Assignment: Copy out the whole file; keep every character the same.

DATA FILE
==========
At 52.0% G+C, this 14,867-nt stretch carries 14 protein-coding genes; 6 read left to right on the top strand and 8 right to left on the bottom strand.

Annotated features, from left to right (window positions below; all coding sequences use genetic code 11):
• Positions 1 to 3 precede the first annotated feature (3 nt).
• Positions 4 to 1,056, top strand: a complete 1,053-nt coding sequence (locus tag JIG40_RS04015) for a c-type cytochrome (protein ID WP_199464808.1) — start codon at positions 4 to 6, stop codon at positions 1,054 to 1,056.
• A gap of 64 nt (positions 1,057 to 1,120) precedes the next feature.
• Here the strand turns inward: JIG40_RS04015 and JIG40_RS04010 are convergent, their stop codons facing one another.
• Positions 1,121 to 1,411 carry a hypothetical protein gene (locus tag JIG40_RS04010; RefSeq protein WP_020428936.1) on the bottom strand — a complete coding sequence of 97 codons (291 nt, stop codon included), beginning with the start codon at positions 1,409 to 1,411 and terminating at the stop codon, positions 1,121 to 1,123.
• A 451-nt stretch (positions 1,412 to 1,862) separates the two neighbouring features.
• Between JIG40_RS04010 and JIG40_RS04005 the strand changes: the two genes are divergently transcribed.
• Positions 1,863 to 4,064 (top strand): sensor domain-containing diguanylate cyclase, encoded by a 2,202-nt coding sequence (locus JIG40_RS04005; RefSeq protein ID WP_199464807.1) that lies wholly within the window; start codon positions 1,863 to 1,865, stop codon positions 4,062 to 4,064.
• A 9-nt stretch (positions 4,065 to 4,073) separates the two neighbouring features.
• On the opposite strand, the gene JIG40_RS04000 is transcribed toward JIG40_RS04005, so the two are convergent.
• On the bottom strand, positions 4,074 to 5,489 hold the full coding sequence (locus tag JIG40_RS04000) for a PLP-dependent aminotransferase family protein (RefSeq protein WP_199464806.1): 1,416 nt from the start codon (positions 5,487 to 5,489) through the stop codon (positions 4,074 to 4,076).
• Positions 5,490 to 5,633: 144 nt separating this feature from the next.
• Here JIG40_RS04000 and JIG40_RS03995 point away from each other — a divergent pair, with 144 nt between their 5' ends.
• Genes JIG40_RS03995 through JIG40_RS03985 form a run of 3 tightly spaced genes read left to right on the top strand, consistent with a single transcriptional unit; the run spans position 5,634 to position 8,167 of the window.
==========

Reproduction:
At 52.0% G+C, this 14,867-nt stretch carries 14 protein-coding genes; 6 read left to right on the top strand and 8 right to left on the bottom strand.

Annotated features, from left to right (window positions below; all coding sequences use genetic code 11):
• Positions 1 to 3 precede the first annotated feature (3 nt).
• Positions 4 to 1,056, top strand: a complete 1,053-nt coding sequence (locus tag JIG40_RS04015) for a c-type cytochrome (protein ID WP_199464808.1) — start codon at positions 4 to 6, stop codon at positions 1,054 to 1,056.
• A gap of 64 nt (positions 1,057 to 1,120) precedes the next feature.
• Here the strand turns inward: JIG40_RS04015 and JIG40_RS04010 are convergent, their stop codons facing one another.
• Positions 1,121 to 1,411 carry a hypothetical protein gene (locus tag JIG40_RS04010; RefSeq protein WP_020428936.1) on the bottom strand — a complete coding sequence of 97 codons (291 nt, stop codon included), beginning with the start codon at positions 1,409 to 1,411 and terminating at the stop codon, positions 1,121 to 1,123.
• A 451-nt stretch (positions 1,412 to 1,862) separates the two neighbouring features.
• Between JIG40_RS04010 and JIG40_RS04005 the strand changes: the two genes are divergently transcribed.
• Positions 1,863 to 4,064 (top strand): sensor domain-containing diguanylate cyclase, encoded by a 2,202-nt coding sequence (locus JIG40_RS04005; RefSeq protein ID WP_199464807.1) that lies wholly within the window; start codon positions 1,863 to 1,865, stop codon positions 4,062 to 4,064.
• A 9-nt stretch (positions 4,065 to 4,073) separates the two neighbouring features.
• On the opposite strand, the gene JIG40_RS04000 is transcribed toward JIG40_RS04005, so the two are convergent.
• On the bottom strand, positions 4,074 to 5,489 hold the full coding sequence (locus tag JIG40_RS04000) for a PLP-dependent aminotransferase family protein (RefSeq protein WP_199464806.1): 1,416 nt from the start codon (positions 5,487 to 5,489) through the stop codon (positions 4,074 to 4,076).
• Positions 5,490 to 5,633: 144 nt separating this feature from the next.
• Here JIG40_RS04000 and JIG40_RS03995 point away from each other — a divergent pair, with 144 nt between their 5' ends.
• Genes JIG40_RS03995 through JIG40_RS03985 form a run of 3 tightly spaced genes read left to right on the top strand, consistent with a single transcriptional unit; the run spans position 5,634 to position 8,167 of the window.